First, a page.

In a favorite dress, face painted with black eyeshadow and red lipstick, I headed across town to redeem my voucher for tickets to see La Fille mal Gardee this coming Thursday. I normally stick pretty close to home on my usual one day off, so as long as I was allllll the way on the west side of Broad St, I figured I'd wander around Rittenhouse Square a bit.
It was a gorgeous sunny day, perfect for browsing sales at Anthropologie and Arcadia. I wandered over to Pure Fare to get a Green Detox Juice or Kale-Apple Smoothie, but it was dark and there was a sign on the door wishing me a happy weekend, stating they'll return on Tuesday. As I was walking down Walnut Street, though, I found myself on a particularly photogenic intersection.
I actually saw this ^ scene second. As I was walking along, kinda spacey-like, I spied the scene below and thought to myself, "Wow, I wouldn't expect to see a boarded up building with graffiti on it so close to Rittenhouse Square." When I think of Rittenhouse Square, I think of excessively expensive homes, restaurants, and boutiques (case in point, I did not buy a single thing from either "sale" at Anthropologie or Arcadia - a marked down dress still in triple-digits is currently too rich for my blood. No, not too rich for my blood, but definitely too rich for my wallet.). I think of wealthier people than I sunning in the lovely park that looks like Washington Square's big sister and then retiring to a room in the Rittenhouse after catching an orchestra concert in balcony box seats (best seats in the house, if you ask me) and enjoying a post-concert meal at La Croix.
So when I'm wandering down Walnut Street, just past the park, I don't expect to see two abandoned and decaying buildings directly across the street. This picture ^ was taken after I literally turned 180 degrees from the direction I was facing to take the first picture. What a dichotomy - this is something that I love and hate (ironically) about Philadelphia. You can be in a really "nice" area and literally cross the street to end up somewhere you don't want to be. I remember my first apartment was like that - my little street was great, family-oriented and quiet. I wouldn't cross Corinthian St to park my car, though.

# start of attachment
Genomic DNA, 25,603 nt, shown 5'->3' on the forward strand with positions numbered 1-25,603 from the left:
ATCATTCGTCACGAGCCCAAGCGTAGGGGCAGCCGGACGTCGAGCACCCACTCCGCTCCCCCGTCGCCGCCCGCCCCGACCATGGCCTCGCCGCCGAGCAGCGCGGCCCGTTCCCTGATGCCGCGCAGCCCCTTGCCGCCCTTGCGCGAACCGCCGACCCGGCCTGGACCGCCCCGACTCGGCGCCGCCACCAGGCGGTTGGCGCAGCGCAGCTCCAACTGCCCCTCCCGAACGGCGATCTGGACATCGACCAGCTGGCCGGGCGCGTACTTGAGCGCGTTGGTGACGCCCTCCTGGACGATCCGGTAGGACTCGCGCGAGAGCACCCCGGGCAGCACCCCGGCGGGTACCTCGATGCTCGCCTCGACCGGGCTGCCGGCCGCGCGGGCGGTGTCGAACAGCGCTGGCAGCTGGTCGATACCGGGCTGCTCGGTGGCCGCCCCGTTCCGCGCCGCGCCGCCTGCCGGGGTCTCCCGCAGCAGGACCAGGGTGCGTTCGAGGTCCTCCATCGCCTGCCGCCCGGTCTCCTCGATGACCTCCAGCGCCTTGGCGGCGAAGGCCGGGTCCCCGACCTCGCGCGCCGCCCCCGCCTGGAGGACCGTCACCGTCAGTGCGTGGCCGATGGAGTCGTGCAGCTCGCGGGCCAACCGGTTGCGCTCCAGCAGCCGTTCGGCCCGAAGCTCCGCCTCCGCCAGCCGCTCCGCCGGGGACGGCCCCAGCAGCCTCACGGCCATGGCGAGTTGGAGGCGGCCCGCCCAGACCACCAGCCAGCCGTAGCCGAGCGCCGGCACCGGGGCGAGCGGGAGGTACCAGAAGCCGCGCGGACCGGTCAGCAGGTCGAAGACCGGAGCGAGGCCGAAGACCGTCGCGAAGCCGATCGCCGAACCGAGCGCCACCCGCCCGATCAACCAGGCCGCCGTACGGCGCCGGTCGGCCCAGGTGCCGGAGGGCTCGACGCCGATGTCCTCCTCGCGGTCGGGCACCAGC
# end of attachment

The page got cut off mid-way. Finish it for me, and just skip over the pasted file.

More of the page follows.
It seems I have a thing for steeples lately. I was pondering that as I took this picture, but it really comes down to two things:
- I love Philadelphia church architecture - that goes for synagogues, too. Most of the churches in the city, be they Catholic, Methodist, Presbyterian, or Episcopalian, are very old - some of the ones in my neighborhood existed before we were an independent country.
- Steeples are tall - they look neat against the sky because there is very little chance of the busyness of the city interfering with the picture. You aren't going to have some tourist family pulling their raggled children through the picture, nor will you accidentally take a picture of butt-cleavage poking out of some hot mess's overstuffed jeans.
For the cover, Annie got all painted in white, including her hair, leaving the only color on the page to be her barely blue eyes and the name of the album in red. She states in the liner notes that this design was very purposeful, as she wanted to show that she was barren of all beauty and emotion outside of what she had poured into her music. The album itself is astonishingly personal and you get the impression that you are finally hearing from Annie, just as she is, unpolished. It is my favorite of all her albums.
Anyway, before we get too deep (did that last night, with the help of my bottle of Riesling - that stuff sure is easy to drink!), let's talk about dinner. As it was the last item on the menu, there wasn't too much thinking involved in selecting Salsa Rice and Red Beans from Vegan on the Cheap for dinner tonight.
I've made this several times before, even naming it one of my "top 5" recipes from that book. It's extremely simple to make and unlike a lot of the recipes in that book, it actually allows me to integrate fresh ingredients.
The quality of the food we eat is very important to me. I am very aware of the way my body responds to different kinds of food now and I can feel when I'm not eating the way I should. I feel that way lately - run down, sluggish, heavy. Not heavy in the "oh dear, I have to lose 5 lbs for Cousin's Wedding" kind of way, rather in the "how am I going to drag my butt all the way to Market East before the train leaves" kind of way.
This weekend, as far as I can tell, will be a waste. At best, I can hope for a 50-50 split of eating and drinking good, nourishing food and being a complete jerk to my body. But I'm okay with that. The plan I've constructed in my brain after too much thinking and almost enough internet research is that I will do whatever the heck I want to this weekend, and then I will start June with a new attitude and more nourishing and purifying interactions with my body. I've been reading about the Alkaline diet and how much you can improve various afflictions (like my never-ending battle with the very attractive eczema on my neck) by balancing your body's pH. I've heard this before and I've read the testimonials of internet "friends" who have had very positive results from eating more alkaline foods. I'm thinking of this as a short cleanse. Not quite a fast, but a temporary change in my eating habits to return me to the lightness my body is used to.
Like I said, that starts in June. For now, I have a banana daiquiri to blend.